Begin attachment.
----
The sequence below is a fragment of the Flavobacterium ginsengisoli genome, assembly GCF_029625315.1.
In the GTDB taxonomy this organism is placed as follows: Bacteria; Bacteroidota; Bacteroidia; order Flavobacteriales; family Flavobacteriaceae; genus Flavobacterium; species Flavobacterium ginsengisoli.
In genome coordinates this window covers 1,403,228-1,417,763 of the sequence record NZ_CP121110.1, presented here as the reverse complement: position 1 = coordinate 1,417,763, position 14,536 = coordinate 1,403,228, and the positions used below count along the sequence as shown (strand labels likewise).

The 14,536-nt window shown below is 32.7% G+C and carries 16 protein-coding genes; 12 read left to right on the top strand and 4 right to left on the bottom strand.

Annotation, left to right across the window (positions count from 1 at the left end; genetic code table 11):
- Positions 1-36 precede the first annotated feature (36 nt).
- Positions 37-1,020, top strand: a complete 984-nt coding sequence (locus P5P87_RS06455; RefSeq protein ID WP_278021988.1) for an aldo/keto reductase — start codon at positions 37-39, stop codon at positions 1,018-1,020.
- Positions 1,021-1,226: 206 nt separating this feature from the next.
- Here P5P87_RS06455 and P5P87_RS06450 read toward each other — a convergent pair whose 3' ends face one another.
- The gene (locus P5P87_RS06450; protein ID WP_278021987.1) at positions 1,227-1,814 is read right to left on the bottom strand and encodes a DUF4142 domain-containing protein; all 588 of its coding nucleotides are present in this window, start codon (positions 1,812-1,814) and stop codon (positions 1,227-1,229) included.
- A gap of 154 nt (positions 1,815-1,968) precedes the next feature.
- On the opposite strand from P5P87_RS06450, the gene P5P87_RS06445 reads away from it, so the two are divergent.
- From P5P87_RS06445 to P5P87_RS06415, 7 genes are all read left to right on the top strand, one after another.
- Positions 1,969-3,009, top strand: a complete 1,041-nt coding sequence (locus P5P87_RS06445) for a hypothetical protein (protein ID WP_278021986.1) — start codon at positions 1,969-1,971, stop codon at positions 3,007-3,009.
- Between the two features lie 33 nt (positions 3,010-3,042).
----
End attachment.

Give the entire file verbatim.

The sequence below is a fragment of the Flavobacterium ginsengisoli genome, assembly GCF_029625315.1.
In the GTDB taxonomy this organism is placed as follows: Bacteria; Bacteroidota; Bacteroidia; order Flavobacteriales; family Flavobacteriaceae; genus Flavobacterium; species Flavobacterium ginsengisoli.
In genome coordinates this window covers 1,403,228-1,417,763 of the sequence record NZ_CP121110.1, presented here as the reverse complement: position 1 = coordinate 1,417,763, position 14,536 = coordinate 1,403,228, and the positions used below count along the sequence as shown (strand labels likewise).

The 14,536-nt window shown below is 32.7% G+C and carries 16 protein-coding genes; 12 read left to right on the top strand and 4 right to left on the bottom strand.

Annotation, left to right across the window (positions count from 1 at the left end; genetic code table 11):
- Positions 1-36 precede the first annotated feature (36 nt).
- Positions 37-1,020, top strand: a complete 984-nt coding sequence (locus P5P87_RS06455; RefSeq protein ID WP_278021988.1) for an aldo/keto reductase — start codon at positions 37-39, stop codon at positions 1,018-1,020.
- Positions 1,021-1,226: 206 nt separating this feature from the next.
- Here P5P87_RS06455 and P5P87_RS06450 read toward each other — a convergent pair whose 3' ends face one another.
- The gene (locus P5P87_RS06450; protein ID WP_278021987.1) at positions 1,227-1,814 is read right to left on the bottom strand and encodes a DUF4142 domain-containing protein; all 588 of its coding nucleotides are present in this window, start codon (positions 1,812-1,814) and stop codon (positions 1,227-1,229) included.
- A gap of 154 nt (positions 1,815-1,968) precedes the next feature.
- On the opposite strand from P5P87_RS06450, the gene P5P87_RS06445 reads away from it, so the two are divergent.
- From P5P87_RS06445 to P5P87_RS06415, 7 genes are all read left to right on the top strand, one after another.
- Positions 1,969-3,009, top strand: a complete 1,041-nt coding sequence (locus P5P87_RS06445) for a hypothetical protein (protein ID WP_278021986.1) — start codon at positions 1,969-1,971, stop codon at positions 3,007-3,009.
- Between the two features lie 33 nt (positions 3,010-3,042).